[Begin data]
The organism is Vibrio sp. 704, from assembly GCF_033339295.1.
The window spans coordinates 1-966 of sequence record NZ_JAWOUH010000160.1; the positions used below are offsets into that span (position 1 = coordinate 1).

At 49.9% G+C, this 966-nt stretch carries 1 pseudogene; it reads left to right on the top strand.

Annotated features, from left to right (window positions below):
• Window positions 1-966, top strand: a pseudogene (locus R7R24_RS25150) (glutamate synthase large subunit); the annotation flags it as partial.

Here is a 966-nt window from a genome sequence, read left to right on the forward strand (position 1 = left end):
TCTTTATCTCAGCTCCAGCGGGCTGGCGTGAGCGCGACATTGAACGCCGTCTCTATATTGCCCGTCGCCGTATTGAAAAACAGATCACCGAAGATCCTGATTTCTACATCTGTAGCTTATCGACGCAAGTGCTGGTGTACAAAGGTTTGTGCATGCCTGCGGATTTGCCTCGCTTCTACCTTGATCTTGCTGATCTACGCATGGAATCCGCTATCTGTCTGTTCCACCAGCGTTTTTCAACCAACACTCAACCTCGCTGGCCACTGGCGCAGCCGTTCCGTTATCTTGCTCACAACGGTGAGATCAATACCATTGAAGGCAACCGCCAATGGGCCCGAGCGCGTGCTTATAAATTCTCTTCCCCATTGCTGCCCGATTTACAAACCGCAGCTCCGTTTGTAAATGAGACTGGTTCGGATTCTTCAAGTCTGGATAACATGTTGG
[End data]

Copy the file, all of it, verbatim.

The organism is Vibrio sp. 704, from assembly GCF_033339295.1.
The window spans coordinates 1-966 of sequence record NZ_JAWOUH010000160.1; the positions used below are offsets into that span (position 1 = coordinate 1).

At 49.9% G+C, this 966-nt stretch carries 1 pseudogene; it reads left to right on the top strand.

Annotated features, from left to right (window positions below):
• Window positions 1-966, top strand: a pseudogene (locus R7R24_RS25150) (glutamate synthase large subunit); the annotation flags it as partial.

Here is a 966-nt window from a genome sequence, read left to right on the forward strand (position 1 = left end):
TCTTTATCTCAGCTCCAGCGGGCTGGCGTGAGCGCGACATTGAACGCCGTCTCTATATTGCCCGTCGCCGTATTGAAAAACAGATCACCGAAGATCCTGATTTCTACATCTGTAGCTTATCGACGCAAGTGCTGGTGTACAAAGGTTTGTGCATGCCTGCGGATTTGCCTCGCTTCTACCTTGATCTTGCTGATCTACGCATGGAATCCGCTATCTGTCTGTTCCACCAGCGTTTTTCAACCAACACTCAACCTCGCTGGCCACTGGCGCAGCCGTTCCGTTATCTTGCTCACAACGGTGAGATCAATACCATTGAAGGCAACCGCCAATGGGCCCGAGCGCGTGCTTATAAATTCTCTTCCCCATTGCTGCCCGATTTACAAACCGCAGCTCCGTTTGTAAATGAGACTGGTTCGGATTCTTCAAGTCTGGATAACATGTTGG